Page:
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Commentary: Blagojevich: Did the anticipation of power corrupt?

This article first appeared in the St. Louis Beacon, April 12, 2009 - Those of us who have advocated for long-range planning in state government certainly did not contemplate the kind in which Rod Blagojevich allegedly engaged.

He is charged by a federal grand jury with plotting shakedowns as he was shaking hands. While still a candidate in 2002, he and his cohorts were scheming to extort millions from companies, non-profits and individuals seeking his administration's favor and to divide the booty after he left office, according to an anticipated yet stunning indictment.

If convicted of this felonious foresight, the only impeached governor in Illinois history also will go down as the state's most corrupt and cynical officeholder - a particularly damning distinction given all the others who have violated the public trust.

Usually the sense of entitlement takes hold insidiously and subtly.

No one has suggested Otto Kerner, a former U.S. attorney, was on the make before he entered the Executive Mansion in 1961. It was years later he purchased race track stock at a bargain rate from a track owner seeking preferential treatment from a Kerner-appointed board.

Although George Ryan was groomed by a Kankakee County clique that wielded clout in ways not found in good-government manuals, he served 14 years as House speaker, lieutenant governor and secretary of state before prosecutors concluded he had crossed the line.

William J. Scott had been attorney general a dozen years and earned accolades through the '60s and '70s for championing the environment, protecting consumers and overseeing a professional operation before his ex-wife helped prosecutors imprison him for tax evasion based on evidence his net worth significantly exceeded what he could have accumulated through his above-board earnings.

Most of the state's high-profile miscreants wielded substantial power for a while before criminally abusing it. They actually helped their constituents before they betrayed them. They allowed themselves to become intoxicated by the rarified air of high office before polluting it.

Security details and others see to it that governors and other statewide officials get through winter without chipping ice off a windshield or summer without entering an oven of an automobile. The officials can avoid long lines and lost luggage by utilizing the state's air fleet. Although the perks can be justified for those whose lives are threatened and who are expected to make frequent appearances in every region of a large state, they cannot help but skew perspective.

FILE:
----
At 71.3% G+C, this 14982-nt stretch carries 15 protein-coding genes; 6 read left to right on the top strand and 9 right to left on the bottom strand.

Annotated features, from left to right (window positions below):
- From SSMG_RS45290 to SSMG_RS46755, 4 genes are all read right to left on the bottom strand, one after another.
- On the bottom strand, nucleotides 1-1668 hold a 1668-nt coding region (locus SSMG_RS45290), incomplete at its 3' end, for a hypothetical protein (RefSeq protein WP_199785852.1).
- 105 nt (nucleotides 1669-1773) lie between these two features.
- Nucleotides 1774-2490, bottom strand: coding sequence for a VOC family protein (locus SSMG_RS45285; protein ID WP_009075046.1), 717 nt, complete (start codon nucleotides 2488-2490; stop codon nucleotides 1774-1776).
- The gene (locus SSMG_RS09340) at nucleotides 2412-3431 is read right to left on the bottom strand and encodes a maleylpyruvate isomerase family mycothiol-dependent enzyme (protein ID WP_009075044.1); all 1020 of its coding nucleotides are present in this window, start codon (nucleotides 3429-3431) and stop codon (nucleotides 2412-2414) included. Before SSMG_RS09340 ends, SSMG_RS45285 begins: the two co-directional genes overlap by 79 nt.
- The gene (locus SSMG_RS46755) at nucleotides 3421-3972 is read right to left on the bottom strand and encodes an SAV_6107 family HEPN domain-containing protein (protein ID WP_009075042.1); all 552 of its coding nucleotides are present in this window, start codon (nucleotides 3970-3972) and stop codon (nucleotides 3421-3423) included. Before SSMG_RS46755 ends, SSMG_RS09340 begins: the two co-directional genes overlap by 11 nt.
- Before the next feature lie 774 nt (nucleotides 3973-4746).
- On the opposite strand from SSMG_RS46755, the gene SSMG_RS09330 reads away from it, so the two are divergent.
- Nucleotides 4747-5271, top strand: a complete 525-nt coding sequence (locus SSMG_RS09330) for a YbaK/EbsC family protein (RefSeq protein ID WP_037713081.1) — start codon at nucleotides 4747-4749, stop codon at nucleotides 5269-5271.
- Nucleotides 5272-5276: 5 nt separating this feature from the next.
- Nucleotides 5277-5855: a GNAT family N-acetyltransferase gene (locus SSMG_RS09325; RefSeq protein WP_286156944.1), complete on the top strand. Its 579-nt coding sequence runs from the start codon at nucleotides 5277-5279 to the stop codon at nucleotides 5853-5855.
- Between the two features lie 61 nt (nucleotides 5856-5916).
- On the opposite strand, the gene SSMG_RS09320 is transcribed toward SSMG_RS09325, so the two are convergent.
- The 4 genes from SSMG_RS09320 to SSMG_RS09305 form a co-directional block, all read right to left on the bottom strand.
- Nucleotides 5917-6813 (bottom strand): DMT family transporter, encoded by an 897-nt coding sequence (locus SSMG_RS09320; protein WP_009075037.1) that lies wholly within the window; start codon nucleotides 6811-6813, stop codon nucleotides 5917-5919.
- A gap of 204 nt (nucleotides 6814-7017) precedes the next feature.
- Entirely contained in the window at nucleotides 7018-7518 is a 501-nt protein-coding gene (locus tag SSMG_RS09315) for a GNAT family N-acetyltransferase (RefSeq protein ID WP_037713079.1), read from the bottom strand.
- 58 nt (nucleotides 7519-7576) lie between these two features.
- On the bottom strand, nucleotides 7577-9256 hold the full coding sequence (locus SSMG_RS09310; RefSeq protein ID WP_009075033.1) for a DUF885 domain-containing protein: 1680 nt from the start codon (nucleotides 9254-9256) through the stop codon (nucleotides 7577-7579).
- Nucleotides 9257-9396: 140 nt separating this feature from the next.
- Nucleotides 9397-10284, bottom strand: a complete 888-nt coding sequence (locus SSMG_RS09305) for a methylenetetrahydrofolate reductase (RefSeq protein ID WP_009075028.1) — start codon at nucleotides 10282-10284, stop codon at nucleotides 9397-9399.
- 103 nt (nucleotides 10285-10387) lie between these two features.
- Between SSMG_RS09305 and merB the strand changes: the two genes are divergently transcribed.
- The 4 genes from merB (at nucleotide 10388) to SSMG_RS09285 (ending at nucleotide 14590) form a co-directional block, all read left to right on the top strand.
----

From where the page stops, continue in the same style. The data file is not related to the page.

Additionally, those same officials are courted more than they are challenged, even by people who may privately disrespect and despise them. If they are so inclined, they or their henchmen can intimidate with impunity because their targets fear reprisal if they complain to law enforcers.

The Blagojevich scandal has prompted calls for such reforms as protecting whistle blowers, diminishing the influence of money in politics and purifying the state purchasing process. But structural change cannot fully address the creeping corruption that can exploit character fault lines. No individual is perfect, nor is any administration. Honorable politicians are particularly vulnerable to the arrogance of incorruptibility.

The right kind of elected official will recognize the potential for corrosion. He or she will recruit, respect and heed aides and other associates who speak truth and integrity to power. We have had - and still have - such public officials, aides and associates. But we need more.

We also need citizens who value honest government more than a plowed street - citizens who resist the cynicism that permits them to tag all politicians as corrupt and avoid the homework that helps distinguish between the fakers and the true public servants.

Mike Lawrence retired Nov. 1, 2008, as director of the Paul Simon Public Policy Institute at Southern Illinois University. He is returning to his journalism roots as a twice-monthly columnist.

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